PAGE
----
What is the role of voided urine cytology in the diagnosis of bladder cancer?

Updated: Feb 23, 2021
  • Author: Kara N Babaian, MD, FACS; Chief Editor: Bradley Fields Schwartz, DO, FACS  more...
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Answer

Voided urine cytology is the standard noninvasive method for diagnosis in the detection of bladder carcinoma. Cytology is used to assess morphologic changes in intact cells. Exfoliated urothelial cells are viewed using microscopy. In some urothelial cancers, cellular clumping, a high nuclear-to-cytoplasmic ratio, nucleoli, and atypia are seen.

As with any type of cytologic examination, the experience and skill of the cytopathologist is extremely important. Many hospital laboratories lack the personnel and technology necessary to accurately perform this type of study. Good reference laboratories are available if local facilities cannot provide this service.

At least 100 mL of a freshly voided specimen is usually sufficient for urine cytology. The first morning sample should not be used, because cells sitting in the urine overnight tend to become distorted and are difficult to analyze. If the urine is very dilute, the number of cells may be insufficient, necessitating a larger urine volume.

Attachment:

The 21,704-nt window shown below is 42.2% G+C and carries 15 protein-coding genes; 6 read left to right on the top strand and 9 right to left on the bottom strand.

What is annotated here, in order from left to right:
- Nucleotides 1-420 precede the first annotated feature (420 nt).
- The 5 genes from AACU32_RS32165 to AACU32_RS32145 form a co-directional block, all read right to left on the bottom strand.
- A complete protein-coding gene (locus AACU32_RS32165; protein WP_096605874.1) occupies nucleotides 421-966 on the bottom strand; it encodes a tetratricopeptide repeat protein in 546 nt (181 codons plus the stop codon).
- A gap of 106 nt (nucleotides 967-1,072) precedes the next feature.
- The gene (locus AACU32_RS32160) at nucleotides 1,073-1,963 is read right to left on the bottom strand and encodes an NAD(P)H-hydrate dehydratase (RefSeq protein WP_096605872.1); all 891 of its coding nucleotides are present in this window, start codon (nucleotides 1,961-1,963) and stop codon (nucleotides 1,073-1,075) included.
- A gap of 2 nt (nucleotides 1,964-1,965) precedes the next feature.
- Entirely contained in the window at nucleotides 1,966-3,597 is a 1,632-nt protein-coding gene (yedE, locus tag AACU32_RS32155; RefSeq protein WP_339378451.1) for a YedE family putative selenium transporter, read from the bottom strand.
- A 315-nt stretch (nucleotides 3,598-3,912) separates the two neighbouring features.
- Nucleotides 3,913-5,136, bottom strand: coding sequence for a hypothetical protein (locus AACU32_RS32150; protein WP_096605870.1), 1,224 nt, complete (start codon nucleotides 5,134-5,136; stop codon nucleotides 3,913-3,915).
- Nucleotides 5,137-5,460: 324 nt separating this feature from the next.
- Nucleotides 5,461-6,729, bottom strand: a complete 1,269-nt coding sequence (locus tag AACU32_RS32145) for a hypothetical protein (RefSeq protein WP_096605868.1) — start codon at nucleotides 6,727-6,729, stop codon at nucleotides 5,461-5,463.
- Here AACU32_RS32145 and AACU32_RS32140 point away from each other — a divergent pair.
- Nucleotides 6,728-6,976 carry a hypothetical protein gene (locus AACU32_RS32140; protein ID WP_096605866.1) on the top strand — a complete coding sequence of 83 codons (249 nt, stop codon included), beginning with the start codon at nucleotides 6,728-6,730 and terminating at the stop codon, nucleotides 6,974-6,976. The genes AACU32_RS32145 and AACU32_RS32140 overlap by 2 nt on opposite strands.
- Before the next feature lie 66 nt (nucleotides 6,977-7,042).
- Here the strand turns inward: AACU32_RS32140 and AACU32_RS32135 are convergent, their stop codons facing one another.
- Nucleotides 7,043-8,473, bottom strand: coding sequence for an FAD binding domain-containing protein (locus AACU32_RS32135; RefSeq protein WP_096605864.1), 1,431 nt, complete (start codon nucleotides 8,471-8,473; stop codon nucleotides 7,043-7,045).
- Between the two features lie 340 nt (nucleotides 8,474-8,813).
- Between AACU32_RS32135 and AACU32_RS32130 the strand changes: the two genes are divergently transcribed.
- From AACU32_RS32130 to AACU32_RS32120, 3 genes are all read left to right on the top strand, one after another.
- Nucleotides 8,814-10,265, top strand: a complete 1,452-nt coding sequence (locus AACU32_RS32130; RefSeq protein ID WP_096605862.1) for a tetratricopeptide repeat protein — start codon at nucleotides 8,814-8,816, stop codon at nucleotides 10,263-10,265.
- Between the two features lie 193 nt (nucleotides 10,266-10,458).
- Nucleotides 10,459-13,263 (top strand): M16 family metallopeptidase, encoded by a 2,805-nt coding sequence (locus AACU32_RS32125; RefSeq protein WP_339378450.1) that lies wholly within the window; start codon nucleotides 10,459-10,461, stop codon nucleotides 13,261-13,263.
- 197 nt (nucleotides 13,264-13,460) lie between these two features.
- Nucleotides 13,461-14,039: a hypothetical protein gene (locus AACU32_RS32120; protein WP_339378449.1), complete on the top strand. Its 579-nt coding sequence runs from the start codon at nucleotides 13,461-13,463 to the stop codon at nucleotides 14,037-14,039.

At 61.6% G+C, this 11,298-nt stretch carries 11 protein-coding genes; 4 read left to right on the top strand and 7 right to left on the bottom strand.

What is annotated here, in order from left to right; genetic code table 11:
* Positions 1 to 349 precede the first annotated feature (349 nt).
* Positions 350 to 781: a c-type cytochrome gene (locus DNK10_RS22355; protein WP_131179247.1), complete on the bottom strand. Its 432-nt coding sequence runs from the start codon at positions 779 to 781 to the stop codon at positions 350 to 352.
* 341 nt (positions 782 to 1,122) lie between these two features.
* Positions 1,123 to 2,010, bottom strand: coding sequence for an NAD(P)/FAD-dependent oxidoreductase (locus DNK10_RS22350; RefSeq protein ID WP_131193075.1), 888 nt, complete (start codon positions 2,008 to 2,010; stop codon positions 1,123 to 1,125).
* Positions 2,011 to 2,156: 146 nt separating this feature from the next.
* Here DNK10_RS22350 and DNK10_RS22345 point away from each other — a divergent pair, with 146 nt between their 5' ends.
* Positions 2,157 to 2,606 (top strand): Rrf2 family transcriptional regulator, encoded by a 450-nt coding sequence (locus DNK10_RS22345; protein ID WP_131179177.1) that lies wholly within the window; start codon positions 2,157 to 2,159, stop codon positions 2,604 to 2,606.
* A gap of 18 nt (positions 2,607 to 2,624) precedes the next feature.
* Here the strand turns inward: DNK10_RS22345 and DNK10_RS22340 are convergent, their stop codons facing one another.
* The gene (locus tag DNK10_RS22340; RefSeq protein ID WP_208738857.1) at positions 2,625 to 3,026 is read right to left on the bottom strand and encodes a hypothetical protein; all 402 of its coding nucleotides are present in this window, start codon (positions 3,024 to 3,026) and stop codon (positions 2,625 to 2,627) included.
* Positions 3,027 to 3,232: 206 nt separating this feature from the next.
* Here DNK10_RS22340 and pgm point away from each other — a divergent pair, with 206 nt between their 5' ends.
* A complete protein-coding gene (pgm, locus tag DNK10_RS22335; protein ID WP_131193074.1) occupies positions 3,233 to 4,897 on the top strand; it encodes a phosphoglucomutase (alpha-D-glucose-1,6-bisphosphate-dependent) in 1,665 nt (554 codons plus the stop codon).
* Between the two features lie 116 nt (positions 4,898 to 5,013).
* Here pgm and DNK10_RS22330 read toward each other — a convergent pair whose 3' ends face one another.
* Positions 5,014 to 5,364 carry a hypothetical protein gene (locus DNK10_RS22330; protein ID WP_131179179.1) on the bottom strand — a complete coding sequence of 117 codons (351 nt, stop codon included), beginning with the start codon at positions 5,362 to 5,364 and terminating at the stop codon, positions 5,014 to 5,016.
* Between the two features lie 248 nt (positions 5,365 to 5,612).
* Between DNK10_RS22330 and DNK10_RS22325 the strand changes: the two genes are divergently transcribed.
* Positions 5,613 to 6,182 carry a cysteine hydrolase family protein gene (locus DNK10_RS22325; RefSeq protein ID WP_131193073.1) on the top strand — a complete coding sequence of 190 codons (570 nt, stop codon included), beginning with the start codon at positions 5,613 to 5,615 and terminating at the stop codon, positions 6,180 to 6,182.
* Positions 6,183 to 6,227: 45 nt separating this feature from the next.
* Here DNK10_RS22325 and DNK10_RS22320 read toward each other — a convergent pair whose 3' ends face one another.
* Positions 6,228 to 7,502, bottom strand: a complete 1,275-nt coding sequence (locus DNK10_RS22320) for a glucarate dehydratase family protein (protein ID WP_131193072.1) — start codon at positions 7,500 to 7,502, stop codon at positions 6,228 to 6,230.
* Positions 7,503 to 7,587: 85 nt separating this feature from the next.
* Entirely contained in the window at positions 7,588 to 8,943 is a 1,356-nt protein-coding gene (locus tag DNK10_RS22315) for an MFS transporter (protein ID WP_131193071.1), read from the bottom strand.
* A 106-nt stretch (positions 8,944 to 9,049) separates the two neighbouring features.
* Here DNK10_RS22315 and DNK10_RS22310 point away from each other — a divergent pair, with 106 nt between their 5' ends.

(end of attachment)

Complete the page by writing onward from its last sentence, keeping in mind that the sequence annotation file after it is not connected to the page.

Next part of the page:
Bladder washings can be obtained by placing a catheter into the bladder and vigorously irrigating with saline (ie, barbotage). Bladder wash cytology yields more tumor cells in the sample and is more sensitive in identifying cancer, especially for high-grade tumors, but it also yields a higher false-positive rate than voided urine cytology. [71]


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